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September 5, 1933


Delores and Evelyn , Sisters in the Eternal Twilight , 2007

By Bobby Padilla

Watercolor and Acrylic Collage, 14” x 18” (framed)



I try to remember the better things, but remembrance has a narrow scope. I try to make peace and reconcile who she was. Before the slow steady drumbeat of grief. Before the failed relationships, abuse and pain. Before being stranded with desolation in the lonely station that her life stalled out at. A woman whose name would irrevocably define a life of hardship and sorrow, Delores. On September 5th she would have been 86.

I wish I had boxes of pictures or keepsakes and family heirlooms, but I don’t. I have a handful of grainy off centered prints and the foggy memories of the seldom laughter and the quiet moments of just the both of us. I do have a letter she wrote me the night before I left for Baltimore to attend Maryland Institute College of Art. A constant reminder that no matter how I twist in my mind the way I was or wasn’t raised, my mother experienced a moment of concise clarity about how she felt about her youngest child and the evolution of our mother\child relationship.

Mom and Me on the day of my Sixth Grade Graduation, June 1983



June1 1994

Dear Bobby,

And so it has come down to this. You are going, really going. Oh, you’ll be back. It isn’t as if I will never see you again. But when you return home you’ll come as a guest. For all practical purposes, you are gone for good. Though you’ll always remain in my heart, and be a member of family, nothing will be the same. You are your own person, making your own decisions.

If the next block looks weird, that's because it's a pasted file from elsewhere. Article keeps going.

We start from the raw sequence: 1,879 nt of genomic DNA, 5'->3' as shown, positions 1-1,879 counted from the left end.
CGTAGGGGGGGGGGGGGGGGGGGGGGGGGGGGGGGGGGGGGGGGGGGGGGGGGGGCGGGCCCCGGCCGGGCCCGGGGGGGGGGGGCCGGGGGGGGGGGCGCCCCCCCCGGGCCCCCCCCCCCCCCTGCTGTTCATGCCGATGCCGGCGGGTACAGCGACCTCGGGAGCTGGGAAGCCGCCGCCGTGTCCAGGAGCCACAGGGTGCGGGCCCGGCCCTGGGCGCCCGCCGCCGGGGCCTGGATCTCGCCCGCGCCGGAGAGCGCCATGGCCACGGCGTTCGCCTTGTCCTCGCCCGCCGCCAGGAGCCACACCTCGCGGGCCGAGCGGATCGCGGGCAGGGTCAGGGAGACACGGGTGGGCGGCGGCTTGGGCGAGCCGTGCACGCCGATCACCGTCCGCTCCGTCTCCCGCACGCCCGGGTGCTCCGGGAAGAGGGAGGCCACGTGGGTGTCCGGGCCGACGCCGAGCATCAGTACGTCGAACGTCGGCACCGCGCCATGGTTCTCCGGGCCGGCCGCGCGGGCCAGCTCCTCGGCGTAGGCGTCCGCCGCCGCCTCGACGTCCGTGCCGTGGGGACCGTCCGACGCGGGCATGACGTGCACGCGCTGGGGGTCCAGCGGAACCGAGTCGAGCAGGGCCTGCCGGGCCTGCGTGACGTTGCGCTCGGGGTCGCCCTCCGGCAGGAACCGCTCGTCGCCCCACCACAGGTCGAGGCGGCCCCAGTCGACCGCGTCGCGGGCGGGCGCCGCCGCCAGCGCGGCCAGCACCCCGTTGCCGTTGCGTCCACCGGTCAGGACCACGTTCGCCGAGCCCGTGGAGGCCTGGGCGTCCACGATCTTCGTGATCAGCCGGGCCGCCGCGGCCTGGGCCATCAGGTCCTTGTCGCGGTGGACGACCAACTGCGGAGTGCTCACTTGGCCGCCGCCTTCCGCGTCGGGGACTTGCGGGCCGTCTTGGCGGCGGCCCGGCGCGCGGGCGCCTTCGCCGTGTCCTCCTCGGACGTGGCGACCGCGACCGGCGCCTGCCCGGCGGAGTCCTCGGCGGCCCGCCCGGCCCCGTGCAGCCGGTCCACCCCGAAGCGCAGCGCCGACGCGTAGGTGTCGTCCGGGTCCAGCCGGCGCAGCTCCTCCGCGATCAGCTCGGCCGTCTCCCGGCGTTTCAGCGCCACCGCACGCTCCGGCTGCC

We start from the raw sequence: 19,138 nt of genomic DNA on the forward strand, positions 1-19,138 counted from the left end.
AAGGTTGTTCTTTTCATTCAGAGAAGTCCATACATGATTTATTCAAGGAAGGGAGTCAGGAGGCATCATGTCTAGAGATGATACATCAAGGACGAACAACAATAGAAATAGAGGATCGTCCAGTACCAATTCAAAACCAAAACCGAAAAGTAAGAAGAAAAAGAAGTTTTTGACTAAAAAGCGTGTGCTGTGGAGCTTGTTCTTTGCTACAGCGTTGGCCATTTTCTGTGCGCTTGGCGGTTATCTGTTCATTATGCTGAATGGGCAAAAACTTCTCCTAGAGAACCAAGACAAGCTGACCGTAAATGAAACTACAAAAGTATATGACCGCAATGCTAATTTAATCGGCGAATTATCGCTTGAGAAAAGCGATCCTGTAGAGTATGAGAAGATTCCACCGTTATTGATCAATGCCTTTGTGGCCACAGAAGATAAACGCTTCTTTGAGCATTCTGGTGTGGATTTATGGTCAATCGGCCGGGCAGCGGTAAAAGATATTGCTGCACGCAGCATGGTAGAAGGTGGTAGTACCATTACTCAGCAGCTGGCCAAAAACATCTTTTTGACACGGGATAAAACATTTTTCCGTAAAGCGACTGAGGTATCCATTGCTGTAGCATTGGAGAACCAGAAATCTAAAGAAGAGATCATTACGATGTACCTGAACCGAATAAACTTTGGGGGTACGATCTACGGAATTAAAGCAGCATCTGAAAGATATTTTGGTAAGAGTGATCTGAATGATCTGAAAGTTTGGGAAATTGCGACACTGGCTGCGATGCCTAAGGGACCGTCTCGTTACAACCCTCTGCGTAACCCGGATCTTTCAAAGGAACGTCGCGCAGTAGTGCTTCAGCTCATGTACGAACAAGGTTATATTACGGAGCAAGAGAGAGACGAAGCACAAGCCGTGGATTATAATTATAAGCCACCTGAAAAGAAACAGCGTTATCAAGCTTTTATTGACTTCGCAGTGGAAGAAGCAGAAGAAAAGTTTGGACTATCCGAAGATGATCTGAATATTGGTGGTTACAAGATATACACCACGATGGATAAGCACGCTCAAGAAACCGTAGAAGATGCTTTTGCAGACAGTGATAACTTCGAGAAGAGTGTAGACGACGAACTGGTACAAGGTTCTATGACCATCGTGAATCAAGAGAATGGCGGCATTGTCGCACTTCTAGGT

All those platitudes I’ve heard, when you were born are now indisputable. “Hang on to every moment” before you know it, they’re gone. You were here for such a short time, and if I had my way I would hold you desperately and keep you here. You can’t understand that now, but you will. When your child educates you beyond any degree. You’ll cradle your baby in your arms, and unlike anything else you ever cared about will be pale to worthlessness. Your life, your being will focus on that child. You’ll be awash in a kind of love not often expressed articulately, because there are so few words for it.

I love you with all that is within me, with love beyond words. It may take weeks even months to adjust to you being gone. Much as I knew that preparing you for this day was a priority. I spent less time preparing myself. I know you’ll make me proud, because you already have.

At this transition, you need to know only one truth, nothing can tear us apart. Though there are many things you could do out there on your own to disappoint me or hurt me.

You are the parable of the prodigal son, I will stand scanning thee horizon, waiting for your return. Nothing you can ever do will make you other than my child. I will love you, cherish you and pray and stand ready. I wish I could approximate that love I wish to communicate to you. I want you to know that I love you more than anything on this earth. No matter what you do or don’t do, say or don’t say, start and may never finish, accomplish or don’t accomplish. You will always be my child. I will still love you. You may be gone from my home, but you are not gone from my heart, nothing can tear us apart.

Love always

Ma

Delores (far right) Evelyn and their Grandmother Edna, 1953



The end wasn’t pretty. The last years of mother’s life were spent immobile with too many afflictions to list, coupled with the onset of dementia. Worst of all, she probably didn’t remember all those profoundly touching words that she wrote to me. I was a punk kid who just tried to manage her everyday care in the shitty nursing home where she eventually expired.

So on September 5, I remember her. I try to remember the better things, but remembrance has a narrow scope. Now I use that scope to scan the horizon for a certain closure that escapes me everyday.


Delores (detail), 1953



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